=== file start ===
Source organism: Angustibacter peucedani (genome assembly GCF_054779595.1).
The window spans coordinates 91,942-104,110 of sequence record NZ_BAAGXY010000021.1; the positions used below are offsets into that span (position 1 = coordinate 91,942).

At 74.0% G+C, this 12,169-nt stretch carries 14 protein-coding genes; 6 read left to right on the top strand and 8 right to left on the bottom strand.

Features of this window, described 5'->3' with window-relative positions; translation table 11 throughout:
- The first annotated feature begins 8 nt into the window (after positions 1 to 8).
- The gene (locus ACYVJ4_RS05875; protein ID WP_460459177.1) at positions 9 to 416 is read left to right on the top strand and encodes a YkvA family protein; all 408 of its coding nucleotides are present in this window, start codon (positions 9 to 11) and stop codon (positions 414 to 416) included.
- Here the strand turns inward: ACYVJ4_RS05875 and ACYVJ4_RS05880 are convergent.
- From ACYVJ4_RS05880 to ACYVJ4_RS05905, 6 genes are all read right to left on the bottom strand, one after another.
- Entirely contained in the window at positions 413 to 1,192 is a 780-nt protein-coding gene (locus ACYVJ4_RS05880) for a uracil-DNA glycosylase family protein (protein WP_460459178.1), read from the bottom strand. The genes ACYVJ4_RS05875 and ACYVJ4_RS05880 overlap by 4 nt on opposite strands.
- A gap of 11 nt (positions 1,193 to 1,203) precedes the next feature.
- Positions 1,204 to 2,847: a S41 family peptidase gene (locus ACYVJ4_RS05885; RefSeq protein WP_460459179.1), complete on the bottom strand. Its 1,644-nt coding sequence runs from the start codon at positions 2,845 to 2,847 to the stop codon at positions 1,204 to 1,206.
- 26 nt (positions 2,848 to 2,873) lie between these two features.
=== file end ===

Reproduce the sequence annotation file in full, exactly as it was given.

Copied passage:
Source organism: Angustibacter peucedani (genome assembly GCF_054779595.1).
The window spans coordinates 91,942-104,110 of sequence record NZ_BAAGXY010000021.1; the positions used below are offsets into that span (position 1 = coordinate 91,942).

At 74.0% G+C, this 12,169-nt stretch carries 14 protein-coding genes; 6 read left to right on the top strand and 8 right to left on the bottom strand.

Features of this window, described 5'->3' with window-relative positions; translation table 11 throughout:
- The first annotated feature begins 8 nt into the window (after positions 1 to 8).
- The gene (locus ACYVJ4_RS05875; protein ID WP_460459177.1) at positions 9 to 416 is read left to right on the top strand and encodes a YkvA family protein; all 408 of its coding nucleotides are present in this window, start codon (positions 9 to 11) and stop codon (positions 414 to 416) included.
- Here the strand turns inward: ACYVJ4_RS05875 and ACYVJ4_RS05880 are convergent.
- From ACYVJ4_RS05880 to ACYVJ4_RS05905, 6 genes are all read right to left on the bottom strand, one after another.
- Entirely contained in the window at positions 413 to 1,192 is a 780-nt protein-coding gene (locus ACYVJ4_RS05880) for a uracil-DNA glycosylase family protein (protein WP_460459178.1), read from the bottom strand. The genes ACYVJ4_RS05875 and ACYVJ4_RS05880 overlap by 4 nt on opposite strands.
- A gap of 11 nt (positions 1,193 to 1,203) precedes the next feature.
- Positions 1,204 to 2,847: a S41 family peptidase gene (locus ACYVJ4_RS05885; RefSeq protein WP_460459179.1), complete on the bottom strand. Its 1,644-nt coding sequence runs from the start codon at positions 2,845 to 2,847 to the stop codon at positions 1,204 to 1,206.
- 26 nt (positions 2,848 to 2,873) lie between these two features.